As for the Newton’s law part, I was just stating that it bothered me because I know physics well, not that it will mess up the judging. This is not the really important part. But multiple people have questioned this, so I’ll explain Newton’s third law and how it applies here:
In terms of pushes (forces) and robots, Newton’s third law states (action-reaction pairs) that if Opposing Robot pushes Alliance Robot, then Alliance Pushes Opposing Robot just as strong but in the opposite direction. Now let’s look at what is written. The Opposing Robot can push the Alliance Robot on the Opposing Platform the same way as the Center Platform, which presumably would be from slightly below could possibly be from higher, though difficult). Meanwhile, the Alliance Robot cannot be on the Opposing Platform pushing down at the Opposing Robot. But if the Opposing Robot decides to move Alliance Robot out of the way and is pushing somewhat (a component) upward at the Alliance Robot on the Opposing Platform, then the Alliance Robot is pushing somewhat (a component) downward on the Opposing Robot from the Opposing Platform due to Newton’s third law. There is no way to have one without the other. So this action is being ruled both legal and illegal. The rules say Opposing Robot can do this, but they also say Opposing Robot can’t force Alliance Robot to break a rule, which it is also doing.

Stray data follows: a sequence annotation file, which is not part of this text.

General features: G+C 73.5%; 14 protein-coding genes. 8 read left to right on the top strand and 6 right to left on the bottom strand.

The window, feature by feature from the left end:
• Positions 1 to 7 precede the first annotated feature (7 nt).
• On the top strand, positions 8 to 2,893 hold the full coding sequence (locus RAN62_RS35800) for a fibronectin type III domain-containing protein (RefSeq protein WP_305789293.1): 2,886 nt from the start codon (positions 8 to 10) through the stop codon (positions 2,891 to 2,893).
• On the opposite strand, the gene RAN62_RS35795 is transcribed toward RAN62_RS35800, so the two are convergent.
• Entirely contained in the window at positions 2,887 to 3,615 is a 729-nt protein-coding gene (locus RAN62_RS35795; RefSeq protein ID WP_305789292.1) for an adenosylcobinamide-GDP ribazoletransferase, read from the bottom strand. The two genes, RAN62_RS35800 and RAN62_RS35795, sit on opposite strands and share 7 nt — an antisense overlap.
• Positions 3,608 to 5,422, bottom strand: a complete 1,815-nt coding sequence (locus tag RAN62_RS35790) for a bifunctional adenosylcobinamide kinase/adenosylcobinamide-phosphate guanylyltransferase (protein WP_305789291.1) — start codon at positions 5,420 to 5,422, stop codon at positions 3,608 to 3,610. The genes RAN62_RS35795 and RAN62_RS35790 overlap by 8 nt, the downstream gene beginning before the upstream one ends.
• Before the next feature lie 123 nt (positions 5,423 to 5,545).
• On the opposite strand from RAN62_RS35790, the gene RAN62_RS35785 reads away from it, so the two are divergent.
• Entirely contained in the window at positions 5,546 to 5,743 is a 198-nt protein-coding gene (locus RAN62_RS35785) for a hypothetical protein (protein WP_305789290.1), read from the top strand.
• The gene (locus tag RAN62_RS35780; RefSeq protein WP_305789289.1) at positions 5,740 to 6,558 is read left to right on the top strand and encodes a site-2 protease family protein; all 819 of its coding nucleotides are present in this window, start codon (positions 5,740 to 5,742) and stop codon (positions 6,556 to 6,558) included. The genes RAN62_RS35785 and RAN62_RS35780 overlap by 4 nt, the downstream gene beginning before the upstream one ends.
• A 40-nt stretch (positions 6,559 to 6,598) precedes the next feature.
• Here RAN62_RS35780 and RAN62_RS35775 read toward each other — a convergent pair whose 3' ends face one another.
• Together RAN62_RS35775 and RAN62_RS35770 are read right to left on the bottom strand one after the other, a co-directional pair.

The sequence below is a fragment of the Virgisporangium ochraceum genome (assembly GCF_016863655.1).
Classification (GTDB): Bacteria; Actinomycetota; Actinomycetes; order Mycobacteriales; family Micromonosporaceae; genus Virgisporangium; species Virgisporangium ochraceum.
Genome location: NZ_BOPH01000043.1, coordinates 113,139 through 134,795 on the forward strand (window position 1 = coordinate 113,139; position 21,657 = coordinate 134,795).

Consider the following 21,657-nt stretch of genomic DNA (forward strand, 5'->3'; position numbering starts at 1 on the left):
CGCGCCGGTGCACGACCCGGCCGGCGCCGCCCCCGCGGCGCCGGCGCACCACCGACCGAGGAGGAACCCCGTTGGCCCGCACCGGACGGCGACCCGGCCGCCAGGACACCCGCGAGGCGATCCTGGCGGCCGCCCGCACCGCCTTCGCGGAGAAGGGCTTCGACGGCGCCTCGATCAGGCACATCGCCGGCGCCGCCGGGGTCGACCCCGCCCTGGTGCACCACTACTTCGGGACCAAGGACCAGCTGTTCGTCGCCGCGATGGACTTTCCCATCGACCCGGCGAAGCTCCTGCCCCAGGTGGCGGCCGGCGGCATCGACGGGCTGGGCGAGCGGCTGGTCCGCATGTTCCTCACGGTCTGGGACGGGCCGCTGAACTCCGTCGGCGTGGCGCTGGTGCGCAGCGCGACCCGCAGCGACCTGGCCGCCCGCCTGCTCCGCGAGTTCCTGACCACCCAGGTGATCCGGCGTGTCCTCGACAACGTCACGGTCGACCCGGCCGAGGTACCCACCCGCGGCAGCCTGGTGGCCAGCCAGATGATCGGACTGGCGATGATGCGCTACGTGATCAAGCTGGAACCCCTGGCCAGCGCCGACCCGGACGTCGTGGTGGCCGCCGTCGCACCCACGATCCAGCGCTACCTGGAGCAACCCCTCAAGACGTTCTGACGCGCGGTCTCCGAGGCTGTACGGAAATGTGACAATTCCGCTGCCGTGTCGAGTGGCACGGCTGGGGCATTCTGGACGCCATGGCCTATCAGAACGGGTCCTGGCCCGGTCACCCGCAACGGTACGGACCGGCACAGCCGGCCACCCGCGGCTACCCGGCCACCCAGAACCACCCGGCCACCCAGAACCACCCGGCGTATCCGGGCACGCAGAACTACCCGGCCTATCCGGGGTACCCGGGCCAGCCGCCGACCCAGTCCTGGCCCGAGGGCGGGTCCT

If, however, the prepositions are incorrect, maybe this issue will arise less frequently. Maybe “down from” is totally incorrect. Maybe it’s supposed to be “off of,” which has a drastically different meaning. This would allow pushing Opposing Robots not yet on the Opposing Platform, and Newton’s third law would only be a problem in much rarer cases.
More importantly, there becomes a big question of what constitutes sufficient illegal pushing. At what point is pushing considered pushing? Do you have to be traveling in the direction of the other robot to be considered the pushing robot? Is it with any active mechanism, such as a drive set to fight being pushed? Etc.? There can be enough leeway here that refs in different regions could apply the rule quite differently.